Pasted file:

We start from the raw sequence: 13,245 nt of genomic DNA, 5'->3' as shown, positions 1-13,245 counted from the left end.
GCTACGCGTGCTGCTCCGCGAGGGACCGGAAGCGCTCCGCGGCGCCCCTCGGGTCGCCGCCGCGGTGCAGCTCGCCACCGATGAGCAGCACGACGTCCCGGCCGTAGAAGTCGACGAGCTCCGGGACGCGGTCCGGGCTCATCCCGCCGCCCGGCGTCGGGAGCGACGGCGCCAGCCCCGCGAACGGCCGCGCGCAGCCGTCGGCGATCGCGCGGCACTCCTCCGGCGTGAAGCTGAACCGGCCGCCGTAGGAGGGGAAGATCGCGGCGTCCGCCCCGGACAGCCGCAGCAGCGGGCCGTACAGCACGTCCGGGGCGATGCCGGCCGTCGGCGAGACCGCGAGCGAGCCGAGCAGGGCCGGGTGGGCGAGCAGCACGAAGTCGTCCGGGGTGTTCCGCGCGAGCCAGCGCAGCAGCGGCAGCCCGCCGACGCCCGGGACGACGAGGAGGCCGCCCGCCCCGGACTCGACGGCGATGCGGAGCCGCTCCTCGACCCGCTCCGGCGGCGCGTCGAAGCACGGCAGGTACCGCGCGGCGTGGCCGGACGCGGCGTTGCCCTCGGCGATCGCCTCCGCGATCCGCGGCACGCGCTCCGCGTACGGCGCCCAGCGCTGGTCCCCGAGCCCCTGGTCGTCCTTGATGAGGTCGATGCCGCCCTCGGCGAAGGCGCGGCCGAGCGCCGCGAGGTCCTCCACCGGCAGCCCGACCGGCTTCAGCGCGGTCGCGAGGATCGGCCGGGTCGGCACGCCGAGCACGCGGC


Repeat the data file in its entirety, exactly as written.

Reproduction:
We start from the raw sequence: 13,245 nt of genomic DNA, 5'->3' as shown, positions 1-13,245 counted from the left end.
GCTACGCGTGCTGCTCCGCGAGGGACCGGAAGCGCTCCGCGGCGCCCCTCGGGTCGCCGCCGCGGTGCAGCTCGCCACCGATGAGCAGCACGACGTCCCGGCCGTAGAAGTCGACGAGCTCCGGGACGCGGTCCGGGCTCATCCCGCCGCCCGGCGTCGGGAGCGACGGCGCCAGCCCCGCGAACGGCCGCGCGCAGCCGTCGGCGATCGCGCGGCACTCCTCCGGCGTGAAGCTGAACCGGCCGCCGTAGGAGGGGAAGATCGCGGCGTCCGCCCCGGACAGCCGCAGCAGCGGGCCGTACAGCACGTCCGGGGCGATGCCGGCCGTCGGCGAGACCGCGAGCGAGCCGAGCAGGGCCGGGTGGGCGAGCAGCACGAAGTCGTCCGGGGTGTTCCGCGCGAGCCAGCGCAGCAGCGGCAGCCCGCCGACGCCCGGGACGACGAGGAGGCCGCCCGCCCCGGACTCGACGGCGATGCGGAGCCGCTCCTCGACCCGCTCCGGCGGCGCGTCGAAGCACGGCAGGTACCGCGCGGCGTGGCCGGACGCGGCGTTGCCCTCGGCGATCGCCTCCGCGATCCGCGGCACGCGCTCCGCGTACGGCGCCCAGCGCTGGTCCCCGAGCCCCTGGTCGTCCTTGATGAGGTCGATGCCGCCCTCGGCGAAGGCGCGGCCGAGCGCCGCGAGGTCCTCCACCGGCAGCCCGACCGGCTTCAGCGCGGTCGCGAGGATCGGCCGGGTCGGCACGCCGAGCACGCGGC